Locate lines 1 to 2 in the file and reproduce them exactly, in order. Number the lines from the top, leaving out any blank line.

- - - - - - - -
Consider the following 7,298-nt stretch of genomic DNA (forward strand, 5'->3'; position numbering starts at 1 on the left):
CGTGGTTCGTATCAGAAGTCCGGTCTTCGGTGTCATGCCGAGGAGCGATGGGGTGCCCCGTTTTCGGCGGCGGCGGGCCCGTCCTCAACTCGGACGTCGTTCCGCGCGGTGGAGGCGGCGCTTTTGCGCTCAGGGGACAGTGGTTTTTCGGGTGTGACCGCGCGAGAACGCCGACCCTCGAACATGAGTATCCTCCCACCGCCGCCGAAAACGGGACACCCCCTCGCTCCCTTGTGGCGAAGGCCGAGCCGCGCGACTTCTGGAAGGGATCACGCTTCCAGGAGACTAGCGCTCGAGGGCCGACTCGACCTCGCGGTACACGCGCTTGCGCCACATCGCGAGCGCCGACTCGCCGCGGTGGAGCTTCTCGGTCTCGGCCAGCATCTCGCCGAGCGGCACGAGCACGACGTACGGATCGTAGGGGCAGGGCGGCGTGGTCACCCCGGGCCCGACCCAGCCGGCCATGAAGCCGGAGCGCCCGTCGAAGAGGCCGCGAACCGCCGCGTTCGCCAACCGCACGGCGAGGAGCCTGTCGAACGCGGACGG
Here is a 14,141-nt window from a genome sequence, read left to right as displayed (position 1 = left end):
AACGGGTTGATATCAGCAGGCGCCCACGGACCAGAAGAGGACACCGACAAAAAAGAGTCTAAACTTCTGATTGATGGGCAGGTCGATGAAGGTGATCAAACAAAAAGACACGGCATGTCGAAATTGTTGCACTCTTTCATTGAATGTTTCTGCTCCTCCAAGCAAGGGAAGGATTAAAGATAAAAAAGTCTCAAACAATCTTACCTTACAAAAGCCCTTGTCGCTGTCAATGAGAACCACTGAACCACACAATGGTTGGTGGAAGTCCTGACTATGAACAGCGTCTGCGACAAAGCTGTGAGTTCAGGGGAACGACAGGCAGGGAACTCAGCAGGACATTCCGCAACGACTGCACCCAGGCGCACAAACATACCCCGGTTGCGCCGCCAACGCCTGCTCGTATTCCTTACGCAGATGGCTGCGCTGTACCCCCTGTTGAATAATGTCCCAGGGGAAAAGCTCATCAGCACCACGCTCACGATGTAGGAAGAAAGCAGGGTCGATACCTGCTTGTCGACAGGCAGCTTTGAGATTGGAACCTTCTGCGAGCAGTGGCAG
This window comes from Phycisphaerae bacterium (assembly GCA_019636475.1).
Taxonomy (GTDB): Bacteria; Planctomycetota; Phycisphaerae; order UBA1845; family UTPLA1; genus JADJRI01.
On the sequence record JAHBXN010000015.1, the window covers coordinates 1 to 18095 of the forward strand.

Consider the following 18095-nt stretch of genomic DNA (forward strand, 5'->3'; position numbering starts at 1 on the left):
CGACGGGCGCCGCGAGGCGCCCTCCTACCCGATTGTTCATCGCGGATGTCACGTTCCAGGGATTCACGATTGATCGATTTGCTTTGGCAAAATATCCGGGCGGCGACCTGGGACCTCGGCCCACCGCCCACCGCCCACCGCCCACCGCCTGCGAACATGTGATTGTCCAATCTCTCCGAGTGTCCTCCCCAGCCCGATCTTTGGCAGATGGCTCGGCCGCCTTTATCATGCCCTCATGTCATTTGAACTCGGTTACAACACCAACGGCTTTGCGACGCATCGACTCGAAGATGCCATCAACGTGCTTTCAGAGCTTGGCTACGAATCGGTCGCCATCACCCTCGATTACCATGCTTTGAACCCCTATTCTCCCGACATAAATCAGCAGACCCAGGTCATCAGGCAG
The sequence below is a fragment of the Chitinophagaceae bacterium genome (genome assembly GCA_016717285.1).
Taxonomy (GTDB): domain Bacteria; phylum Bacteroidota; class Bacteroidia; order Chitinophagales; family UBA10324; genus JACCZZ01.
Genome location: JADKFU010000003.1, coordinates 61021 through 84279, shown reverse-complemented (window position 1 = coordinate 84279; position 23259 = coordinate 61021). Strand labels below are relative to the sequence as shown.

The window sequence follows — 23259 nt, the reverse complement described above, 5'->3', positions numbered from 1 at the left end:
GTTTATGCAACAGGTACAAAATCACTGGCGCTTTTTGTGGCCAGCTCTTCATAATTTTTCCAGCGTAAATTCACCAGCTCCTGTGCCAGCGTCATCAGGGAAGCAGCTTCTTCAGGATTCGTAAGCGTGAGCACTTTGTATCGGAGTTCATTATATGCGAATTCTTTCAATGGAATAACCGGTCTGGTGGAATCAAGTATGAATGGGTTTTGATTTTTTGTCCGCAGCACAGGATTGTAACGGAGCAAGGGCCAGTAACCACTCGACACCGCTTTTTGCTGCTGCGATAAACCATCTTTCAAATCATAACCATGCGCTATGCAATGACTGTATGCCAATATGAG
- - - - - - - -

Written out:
Consider the following 7,298-nt stretch of genomic DNA (forward strand, 5'->3'; position numbering starts at 1 on the left):
CGTGGTTCGTATCAGAAGTCCGGTCTTCGGTGTCATGCCGAGGAGCGATGGGGTGCCCCGTTTTCGGCGGCGGCGGGCCCGTCCTCAACTCGGACGTCGTTCCGCGCGGTGGAGGCGGCGCTTTTGCGCTCAGGGGACAGTGGTTTTTCGGGTGTGACCGCGCGAGAACGCCGACCCTCGAACATGAGTATCCTCCCACCGCCGCCGAAAACGGGACACCCCCTCGCTCCCTTGTGGCGAAGGCCGAGCCGCGCGACTTCTGGAAGGGATCACGCTTCCAGGAGACTAGCGCTCGAGGGCCGACTCGACCTCGCGGTACACGCGCTTGCGCCACATCGCGAGCGCCGACTCGCCGCGGTGGAGCTTCTCGGTCTCGGCCAGCATCTCGCCGAGCGGCACGAGCACGACGTACGGATCGTAGGGGCAGGGCGGCGTGGTCACCCCGGGCCCGACCCAGCCGGCCATGAAGCCGGAGCGCCCGTCGAAGAGGCCGCGAACCGCCGCGTTCGCCAACCGCACGGCGAGGAGCCTGTCGAACGCGGACGG